Procedure : 2017/2222(INI)
Document stages in plenary
Document selected : A8-0387/2017

Texts tabled :

A8-0387/2017

Debates :

PV 14/12/2017 - 3
CRE 14/12/2017 - 3

Votes :

PV 14/12/2017 - 8.8
Explanations of votes

Texts adopted :

P8_TA(2017)0502

REPORT     
PDF 672kWORD 157k
30.11.2017
PE 610.643v03-00 A8-0387/2017

under Rule 216 (7) on the deliberations of the Committee on Petitions during the year 2016

(2017/2222(INI))

Committee on Petitions

Rapporteur: Notis Marias

MOTION FOR A EUROPEAN PARLIAMENT RESOLUTION
 EXPLANATORY STATEMENT
 INFORMATION ON ADOPTION IN COMMITTEE RESPONSIBLE
 FINAL VOTE BY ROLL CALL IN COMMITTEE RESPONSIBLE

MOTION FOR A EUROPEAN PARLIAMENT RESOLUTION

under Rule 216(7) on the deliberations of the Committee on Petitions during the year 2016(2017/2222(INI))

The European Parliament,

–  having regard to its previous resolutions on the outcome of the Committee on Petitions’ deliberations,

–  having regard to the annual report of the European Ombudsman for the year 2016,

–  having regard to Articles 10 and 11 of the Treaty on European Union (TEU),

–  having regard to Articles 24 and 227 of the Treaty on the Functioning of the European Union (TFEU),

–  having regard to Article 228 of the Treaty on the Functioning of the European Union (TFEU),

–  having regard to Article 44 of the Charter of Fundamental Rights of the European Union concerning the right to petition the European Parliament,

–  having regard to the provisions of the TFEU relating to the infringement procedure and, in particular, Articles 258 and 260 thereof,

  having regard to Rules 52 and 216 (7) of its Rules of Procedure,

–  having regard to the report of the Committee on Petitions (A8-0387/2017),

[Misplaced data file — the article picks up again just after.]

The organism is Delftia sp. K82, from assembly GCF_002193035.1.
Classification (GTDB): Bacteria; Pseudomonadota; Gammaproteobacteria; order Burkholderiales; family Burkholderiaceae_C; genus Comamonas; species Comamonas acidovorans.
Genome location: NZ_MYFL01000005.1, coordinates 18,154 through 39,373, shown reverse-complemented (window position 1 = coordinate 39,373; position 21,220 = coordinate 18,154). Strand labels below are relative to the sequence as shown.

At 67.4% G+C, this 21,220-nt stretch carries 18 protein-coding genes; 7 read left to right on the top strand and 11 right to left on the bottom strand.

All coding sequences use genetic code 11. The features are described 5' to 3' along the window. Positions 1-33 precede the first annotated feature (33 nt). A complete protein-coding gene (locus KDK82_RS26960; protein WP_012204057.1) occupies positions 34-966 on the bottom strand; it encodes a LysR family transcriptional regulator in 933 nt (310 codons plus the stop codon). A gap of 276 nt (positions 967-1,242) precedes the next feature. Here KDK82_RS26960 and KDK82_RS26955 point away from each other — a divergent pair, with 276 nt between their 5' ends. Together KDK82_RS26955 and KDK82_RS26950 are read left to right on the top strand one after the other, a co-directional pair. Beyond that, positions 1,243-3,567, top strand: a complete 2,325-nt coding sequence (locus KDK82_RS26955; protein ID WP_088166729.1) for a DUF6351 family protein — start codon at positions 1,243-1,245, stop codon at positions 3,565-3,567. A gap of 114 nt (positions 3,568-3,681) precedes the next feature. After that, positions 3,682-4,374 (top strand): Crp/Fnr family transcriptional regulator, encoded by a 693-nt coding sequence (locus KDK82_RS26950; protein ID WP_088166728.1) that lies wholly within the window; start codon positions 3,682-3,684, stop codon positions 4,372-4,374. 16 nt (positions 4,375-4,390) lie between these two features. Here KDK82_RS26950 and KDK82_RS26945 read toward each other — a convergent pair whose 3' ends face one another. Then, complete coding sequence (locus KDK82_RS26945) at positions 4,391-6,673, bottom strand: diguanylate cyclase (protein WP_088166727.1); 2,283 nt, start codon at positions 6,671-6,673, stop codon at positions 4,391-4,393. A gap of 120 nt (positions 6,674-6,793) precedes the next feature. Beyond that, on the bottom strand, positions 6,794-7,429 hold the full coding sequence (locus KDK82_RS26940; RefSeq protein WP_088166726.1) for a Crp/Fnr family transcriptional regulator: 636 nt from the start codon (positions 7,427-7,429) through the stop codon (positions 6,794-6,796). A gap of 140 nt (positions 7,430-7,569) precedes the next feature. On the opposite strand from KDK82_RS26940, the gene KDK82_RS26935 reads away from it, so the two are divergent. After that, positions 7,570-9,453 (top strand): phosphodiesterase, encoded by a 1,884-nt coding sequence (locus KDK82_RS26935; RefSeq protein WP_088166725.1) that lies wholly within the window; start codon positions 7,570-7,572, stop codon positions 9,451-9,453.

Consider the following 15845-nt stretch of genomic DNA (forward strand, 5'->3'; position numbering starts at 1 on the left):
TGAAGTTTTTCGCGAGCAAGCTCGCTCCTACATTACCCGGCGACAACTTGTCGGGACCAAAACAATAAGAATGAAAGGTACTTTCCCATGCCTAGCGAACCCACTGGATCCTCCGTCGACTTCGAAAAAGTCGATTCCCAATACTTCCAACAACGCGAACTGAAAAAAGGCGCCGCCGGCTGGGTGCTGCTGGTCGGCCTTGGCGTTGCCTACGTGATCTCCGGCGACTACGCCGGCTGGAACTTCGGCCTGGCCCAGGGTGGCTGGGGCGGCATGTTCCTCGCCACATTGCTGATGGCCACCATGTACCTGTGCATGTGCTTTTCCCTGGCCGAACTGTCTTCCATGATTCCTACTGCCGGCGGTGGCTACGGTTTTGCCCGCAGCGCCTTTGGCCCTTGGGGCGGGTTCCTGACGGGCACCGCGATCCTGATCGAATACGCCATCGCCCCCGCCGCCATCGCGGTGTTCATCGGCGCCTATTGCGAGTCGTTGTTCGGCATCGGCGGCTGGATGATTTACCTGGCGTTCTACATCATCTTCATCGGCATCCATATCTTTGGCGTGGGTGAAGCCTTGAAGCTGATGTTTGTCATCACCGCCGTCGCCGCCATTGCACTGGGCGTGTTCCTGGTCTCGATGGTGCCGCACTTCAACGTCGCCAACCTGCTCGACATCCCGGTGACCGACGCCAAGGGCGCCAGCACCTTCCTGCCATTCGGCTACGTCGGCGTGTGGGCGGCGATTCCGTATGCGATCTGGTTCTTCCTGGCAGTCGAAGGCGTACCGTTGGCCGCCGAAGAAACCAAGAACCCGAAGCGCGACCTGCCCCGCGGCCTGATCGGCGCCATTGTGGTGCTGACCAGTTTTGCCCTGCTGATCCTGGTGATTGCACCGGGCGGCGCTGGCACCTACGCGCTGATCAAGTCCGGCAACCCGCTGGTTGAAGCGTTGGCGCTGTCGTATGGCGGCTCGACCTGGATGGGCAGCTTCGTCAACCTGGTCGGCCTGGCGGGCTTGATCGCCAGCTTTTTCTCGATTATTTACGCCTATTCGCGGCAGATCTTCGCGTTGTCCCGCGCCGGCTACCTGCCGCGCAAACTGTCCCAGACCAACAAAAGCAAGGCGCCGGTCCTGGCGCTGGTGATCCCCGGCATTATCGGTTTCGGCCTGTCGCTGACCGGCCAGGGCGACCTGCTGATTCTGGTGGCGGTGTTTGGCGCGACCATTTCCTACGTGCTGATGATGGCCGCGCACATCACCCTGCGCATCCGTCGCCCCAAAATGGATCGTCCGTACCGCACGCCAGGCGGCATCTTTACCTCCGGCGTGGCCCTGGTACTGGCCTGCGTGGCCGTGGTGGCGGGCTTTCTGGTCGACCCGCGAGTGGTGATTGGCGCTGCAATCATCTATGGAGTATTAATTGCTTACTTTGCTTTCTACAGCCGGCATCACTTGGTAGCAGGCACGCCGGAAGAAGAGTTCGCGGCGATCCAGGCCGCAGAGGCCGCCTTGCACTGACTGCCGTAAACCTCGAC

A.  whereas 1 569 petitions were received in 2016 – compared to 1 431 in 2015 – of which 1 110 petitions (70.8 %) were considered admissible;

B.  whereas there were 6 132 users of Parliament’s Petitions Web Portal who supported one or several petitions in 2016, as compared to 902 in 2015, and whereas the number of supports per petitions and per user was 18 810 in 2016, as compared to 1 329 in 2015;

C.  whereas the number of petitions received is modest compared to the EU’s total population; whereas the number indicates that a portion of EU citizens are aware, and make use, of the right to petition, and expect to draw the attention of the EU institutions to matters which they are concerned about and that fall within the scope of EU competences, through the petition procedure; whereas, however, greater efforts are needed to increase awareness of and to promote the right to petition the European Parliament;

D.  whereas the right to address a petition to the European Parliament offers EU citizens and residents the means to submit an official request directly to their representatives and this right should therefore be suitably protected and promoted; whereas this right is essential for ensuring the active participation of EU citizens and residents in the European Union’s fields of activity;

E.  whereas the European Parliament has long been at the forefront of the development of the petitions process internationally and it still has the most open and transparent system in Europe, which allows, in particular, the full participation of petitioners in its activities;

F.  whereas the role of the committee in empowering European citizens is one of the essential characteristics that contributes to a reinforcement of the image and authority of Parliament in the eyes of the electorate, by allowing the institution to bring to account and better scrutinise the way in which EU law is implemented by the Member States and the other EU institutions;

G.  whereas active participation is only possible on the basis of a democratic and transparent process of all EU institutions allowing Parliament and the Committee on Petitions to render its work citizen-friendly and meaningful;

H.  whereas those who submit and support petitions are engaged citizens, who in turn expect the EU institutions to bring added value in the resolution of their concerns; whereas failure to act adequately on the petitions is likely to result in frustration and consequently disaffection towards the Union;

I.  whereas it is noted that citizens often turn to the Committee on Petitions as a last resort when other bodies and institutions at regional and national levels are unable to resolve their concerns;